Highlights from COP27: Ocean observations – an essential pillar for the climate observing system

Over 35,000 participants with more than 100 Heads of State and Governments gathered in Sharm el Sheikh, Egypt, for the most important marathon of negotiations with the potential to decide the future of our climate. And although the world is still considered to stand “on the brink of climate catastrophe”, some important victories were achieved for integrating ocean observations as a key part of the climate observing system. 

“The ocean plays a critical role in climate, but at the same time the processes within the ocean are changing,” said Vladimir Ryabinin, the Executive Secretary of IOC-UNESCO at the opening plenary of the Subsidiary Body for Scientific and Technological Advice. It was made clear that our fight against climate change will not go far without sustained ocean observations – a message the Global Ocean Observing System (GOOS) carried to this year’s COP27. 

Statements saying the decisions agreed upon during this year’s COP were “not enough” are widespread in the media, and many participants report having mixed feelings about the outcomes of the grand meeting of the Parties. Nevertheless, a wide array of ocean-related side events and two weeks of intense negotiations did result in a number of positive outcomes regarding ocean observations.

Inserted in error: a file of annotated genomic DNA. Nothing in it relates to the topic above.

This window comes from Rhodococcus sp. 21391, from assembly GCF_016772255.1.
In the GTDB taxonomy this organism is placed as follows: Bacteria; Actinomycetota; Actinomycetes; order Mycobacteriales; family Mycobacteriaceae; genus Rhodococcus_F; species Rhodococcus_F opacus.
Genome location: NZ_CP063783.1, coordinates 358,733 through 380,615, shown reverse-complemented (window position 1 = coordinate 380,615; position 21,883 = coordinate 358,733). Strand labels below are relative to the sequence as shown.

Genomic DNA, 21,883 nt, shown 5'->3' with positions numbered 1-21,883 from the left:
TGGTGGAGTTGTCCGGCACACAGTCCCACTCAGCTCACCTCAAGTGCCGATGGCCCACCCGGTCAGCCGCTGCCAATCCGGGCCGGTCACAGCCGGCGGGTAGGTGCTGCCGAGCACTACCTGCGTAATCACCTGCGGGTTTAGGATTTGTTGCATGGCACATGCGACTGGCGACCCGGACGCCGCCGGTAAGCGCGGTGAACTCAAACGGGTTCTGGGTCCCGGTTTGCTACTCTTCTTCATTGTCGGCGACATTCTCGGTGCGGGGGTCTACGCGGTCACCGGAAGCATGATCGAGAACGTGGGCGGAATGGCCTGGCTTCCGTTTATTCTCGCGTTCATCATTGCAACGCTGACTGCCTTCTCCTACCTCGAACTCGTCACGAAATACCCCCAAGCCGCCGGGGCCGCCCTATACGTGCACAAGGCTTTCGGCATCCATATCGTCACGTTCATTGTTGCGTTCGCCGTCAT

A global goal for observations? Not yet

Possibly the biggest hope of the ocean observing community at COP27 was to get a green light for a global goal for observations, which would imply a commitment from all Parties to support the global climate observing system in a sustained way, by providing funding and capacity. This would have the potential to greatly increase recognition for the work done by ocean observers, as well as promote communication nationally between ministries and organizations involved.